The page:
Visiting Artist Summary

I recently went to see William Jackson Rushing III at the Weisman Art Museum. He spoke mostly on modern Native American art as well as incorporated some of its history and interpretations on some of the art that is presently being displayed at the actual museum. W. Jackson Rushing has a PHD in art history from the University of Texas and is an accredited speaker around the nation on the subject of Native American art. Native American art has an important place in history and stems from a wide variety of geographical areas. Rushing stressed the importance of regionalism and how the specific art can be a big factor in deciding which region the piece was created in. A lot of the works he talked about came from the west coast area and even Alaska, Canada, and Hawaii.

The specific pieces ranged from baskets, bowls, paddles, weapons, tools, masks, and clothing. The pieces themselves are extremely fragile, abstract, and were very time-consuming to make. One piece in particular was very spiritual, and reflected the artist’s dreams in the very details of the piece. Rushing, in his lecture, included topics on the future of art and how it has lived on to this day. He said that Native American art is growing to this day. It has grown strong incorporating media and technology. On this note, he also mentioned that Native American art has evolved over the years through innovation and that without it, it would have become extinct by now.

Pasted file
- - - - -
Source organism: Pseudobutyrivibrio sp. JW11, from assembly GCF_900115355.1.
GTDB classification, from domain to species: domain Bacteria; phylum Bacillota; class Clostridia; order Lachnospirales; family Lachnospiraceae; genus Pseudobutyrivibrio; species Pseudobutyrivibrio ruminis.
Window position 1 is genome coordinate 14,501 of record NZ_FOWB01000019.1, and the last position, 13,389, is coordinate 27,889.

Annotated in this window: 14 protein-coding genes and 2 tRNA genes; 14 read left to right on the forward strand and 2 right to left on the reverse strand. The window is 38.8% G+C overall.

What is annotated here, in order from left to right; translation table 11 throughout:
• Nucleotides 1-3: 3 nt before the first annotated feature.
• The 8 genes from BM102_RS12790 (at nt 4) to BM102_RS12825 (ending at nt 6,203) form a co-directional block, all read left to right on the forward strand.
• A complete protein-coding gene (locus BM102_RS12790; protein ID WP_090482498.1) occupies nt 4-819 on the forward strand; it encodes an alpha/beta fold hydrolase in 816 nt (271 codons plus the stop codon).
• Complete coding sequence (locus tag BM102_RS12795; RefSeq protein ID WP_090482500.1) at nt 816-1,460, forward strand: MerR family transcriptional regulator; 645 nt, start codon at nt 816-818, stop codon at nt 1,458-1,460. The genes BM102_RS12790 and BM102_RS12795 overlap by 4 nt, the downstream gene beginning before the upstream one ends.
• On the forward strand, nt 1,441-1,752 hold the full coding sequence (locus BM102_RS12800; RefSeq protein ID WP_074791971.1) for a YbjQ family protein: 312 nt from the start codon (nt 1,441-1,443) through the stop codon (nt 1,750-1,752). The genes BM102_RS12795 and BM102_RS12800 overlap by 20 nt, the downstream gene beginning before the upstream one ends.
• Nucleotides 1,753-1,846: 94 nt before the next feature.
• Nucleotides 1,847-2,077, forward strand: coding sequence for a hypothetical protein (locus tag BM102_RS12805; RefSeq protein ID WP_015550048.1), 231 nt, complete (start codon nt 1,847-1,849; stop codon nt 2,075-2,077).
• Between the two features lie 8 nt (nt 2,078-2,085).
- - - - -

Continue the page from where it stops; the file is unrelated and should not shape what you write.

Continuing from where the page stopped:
As for the presentation, it was extremely boring. Although the art was interesting, Rushing was not. He wore an obvious brown toupee that did not match with his grey beard. He read his entire presentation from a sheet of paper. He rarely deviated from his rehearsed rhetoric and used big words to try to make himself sound intellectual, almost arrogant, on the subject. The lady next to me fell asleep.

November 21, 2007

Paper Trail

The reward of having a finished project is definitely nice when considering all of the effort put into this project. This stop motion video was incredibly difficult to make and very time-consuming. Originally the idea sounds good on paper, no pun intended, but the actual shooting is a long, drawn-out process. There were times when I'd be out in the cold for hours at a time and not a ton of pictures to show for it. Also the wind plays a huge factor. There were a few times when I had to chase down my piece of paper. A lot of duct tape was used to make sure each scene was secure. That being said, however, overall I am extremely pleased with the finished product. There are obvious flaws in the video that any beginner would encounter but I feel that the quality of the video outweighs some of the excess. The way that it comes full circle after traveling to various places makes the two-minute stop motion complete. In conclusion, another stop motion would be something that I'd be interested in trying again because of the experience I had with the first stop motion project.

November 5, 2007

Project 3 proposal

So I did end up getting inspired from hearing everyone's ideas and actually make a short stop motion video in class. I want to animate a crumpled piece of paper. In my vision, I see myself crumpling up this piece of paper, which is either a test or else just a loose-leaf piece of paper that I write something on. It then turns into an adventure around campus and goes through various places around the U of M. In the end, I see the paper making its way back to me, with the actual appearance or writing on the paper having changed over time. I just hope that wind is not a fate-sealing factor in my project. For the sound, ideally I would like to use an actual song. I know that this is not the preferred way of incorporating sound but I feel that if I try to make my own sound, it may come off sounding cheesy and not fitting of my artistic vision. I may, however, try to make my own music on one of the online applications that are accessible.

October 23, 2007

How to Play Fantasy Football